Alice Elizabeth Webb, Administratrix of the Estate of Sharonlee Cooper, Appellant. v. Blackie's House of Beef, Inc., Appellee, 811 F.2d 840 (4th Cir. 1987)Annotate this Case
Argued July 18, 1986. Decided Feb. 20, 1987
Jerry M. Phillips (Whitestone, Phillips, Brent, Young & Merril, P.C., Fairfax, Va., on brief), for appellant.
Benjamin J. Trichilo and Stephen A. Horvath (Lewis, Tydings, Bryan & Trichilo, P.C., Fairfax, Va., on brief), for appellee.
Before WINTER, Chief Judge, and MURNAGHAN and ERVIN, Circuit Judges.
John F. McCarthy was, with a group, enjoying the facilities of a Virginia restaurant known at the time as Valle's Restaurant. By agreement of the parties, the liability, if any, of Valle's Restaurant was transferred to Blackie's House of Beef, Inc.
The group remained at the restaurant for four or five hours, during which they consumed numerous pitchers of beer. Their allegedly intoxicated condition was observed by serving personnel of Blackie's House of Beef. Later they moved on to another restaurant for additional drinking. When the group left the second restaurant, McCarthy (whose alcohol content in his blood was established as .303) proceeded down Backlick Road at a high rate of speed, in the wrong lane and without lights. A head-on collision occurred with a car driven by the plaintiff's decedent. The plaintiff's decedent was killed in the accident.
During the proceedings of the case, the defendant tendered money in settlement of the claim. The defendant urges that the acceptance by the plaintiff of that money amounted to a full satisfaction of the claim. Because of the way in which we view the case it is unnecessary for us to address that question.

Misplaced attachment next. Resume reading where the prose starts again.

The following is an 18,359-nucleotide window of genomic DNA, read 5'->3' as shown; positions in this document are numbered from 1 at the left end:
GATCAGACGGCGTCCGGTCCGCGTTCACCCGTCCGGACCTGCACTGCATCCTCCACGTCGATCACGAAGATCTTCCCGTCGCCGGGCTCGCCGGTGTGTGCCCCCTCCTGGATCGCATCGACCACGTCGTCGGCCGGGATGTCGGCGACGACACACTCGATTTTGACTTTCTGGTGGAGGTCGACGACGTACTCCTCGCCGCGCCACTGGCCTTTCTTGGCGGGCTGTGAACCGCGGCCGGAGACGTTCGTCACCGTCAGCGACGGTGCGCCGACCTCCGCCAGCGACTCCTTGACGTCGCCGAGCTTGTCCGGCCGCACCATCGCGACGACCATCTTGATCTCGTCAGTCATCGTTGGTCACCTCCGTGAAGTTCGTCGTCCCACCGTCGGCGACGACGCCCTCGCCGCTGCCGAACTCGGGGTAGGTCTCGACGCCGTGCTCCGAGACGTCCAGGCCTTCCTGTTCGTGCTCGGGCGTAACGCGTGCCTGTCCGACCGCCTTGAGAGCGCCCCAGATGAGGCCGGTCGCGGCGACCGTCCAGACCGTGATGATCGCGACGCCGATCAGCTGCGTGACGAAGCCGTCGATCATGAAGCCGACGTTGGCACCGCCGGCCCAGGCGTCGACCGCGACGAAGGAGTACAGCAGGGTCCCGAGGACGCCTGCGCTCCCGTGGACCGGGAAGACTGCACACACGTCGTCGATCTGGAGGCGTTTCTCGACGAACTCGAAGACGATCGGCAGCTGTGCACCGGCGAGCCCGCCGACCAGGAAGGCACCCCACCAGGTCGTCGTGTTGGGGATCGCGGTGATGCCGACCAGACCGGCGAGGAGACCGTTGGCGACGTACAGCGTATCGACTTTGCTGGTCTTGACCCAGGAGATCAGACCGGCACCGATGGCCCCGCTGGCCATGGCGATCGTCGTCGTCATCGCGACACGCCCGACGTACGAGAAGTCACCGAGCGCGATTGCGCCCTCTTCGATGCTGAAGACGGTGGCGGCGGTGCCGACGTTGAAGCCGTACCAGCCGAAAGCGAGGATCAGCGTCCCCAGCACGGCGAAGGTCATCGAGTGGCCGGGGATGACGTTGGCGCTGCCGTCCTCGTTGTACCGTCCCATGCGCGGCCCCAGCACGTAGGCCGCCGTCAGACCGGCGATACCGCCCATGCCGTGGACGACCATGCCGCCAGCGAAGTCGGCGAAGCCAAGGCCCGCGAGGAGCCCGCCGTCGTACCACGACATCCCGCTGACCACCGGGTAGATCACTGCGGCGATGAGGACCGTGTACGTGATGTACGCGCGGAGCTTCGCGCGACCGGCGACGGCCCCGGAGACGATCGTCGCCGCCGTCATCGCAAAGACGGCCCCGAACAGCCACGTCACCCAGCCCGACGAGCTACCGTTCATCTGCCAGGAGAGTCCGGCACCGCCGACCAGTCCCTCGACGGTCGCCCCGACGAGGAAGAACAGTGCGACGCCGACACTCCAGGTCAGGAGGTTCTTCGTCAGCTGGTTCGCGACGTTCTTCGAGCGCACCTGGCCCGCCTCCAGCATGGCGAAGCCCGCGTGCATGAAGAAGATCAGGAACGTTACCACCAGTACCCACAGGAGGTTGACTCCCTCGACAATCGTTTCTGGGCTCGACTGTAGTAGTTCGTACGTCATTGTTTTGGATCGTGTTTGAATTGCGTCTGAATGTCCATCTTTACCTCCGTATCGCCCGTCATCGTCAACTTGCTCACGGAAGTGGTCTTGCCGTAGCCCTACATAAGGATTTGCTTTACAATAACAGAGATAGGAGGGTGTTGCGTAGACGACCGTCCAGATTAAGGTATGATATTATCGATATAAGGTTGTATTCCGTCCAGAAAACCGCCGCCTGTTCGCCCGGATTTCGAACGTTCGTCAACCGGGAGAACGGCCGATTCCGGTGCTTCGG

The case, on appeal from a grant of summary judgment for the defendants in an action brought by the plaintiff against, inter alia, Blackie's House of Beef, was held in abeyance by us inasmuch as Virginia principles of law were controlling, pending the decision by the Supreme Court of Virginia in Hutson v. Marshall Enterprises, Inc. No. 850858 (Va. petition filed Oct. 29, 1985). In the meantime, that case was itself stayed until the Supreme Court of Virginia acted in Williamson v. The Old Brogue, Inc., 232 Va. 350, 350 S.E.2d 621 (1986).
The decision in the Williamson case has now come down. It is to the effect that Virginia Code Sec. 4-62 and the Virginia common law do not recognize dram shop liability on the part of a person who purveys an alcoholic beverage to someone else who then causes a tort to occur, specifically an automobile accident, while that person was intoxicated. Consequently, the Williamson decision is dispositive of the question posed in the instant case. We, therefore, summarily affirm the grant by the district court of summary judgment. Webb v. Regua Limited Partnership, 624 F. Supp. 471 (E.D. Va. 1985).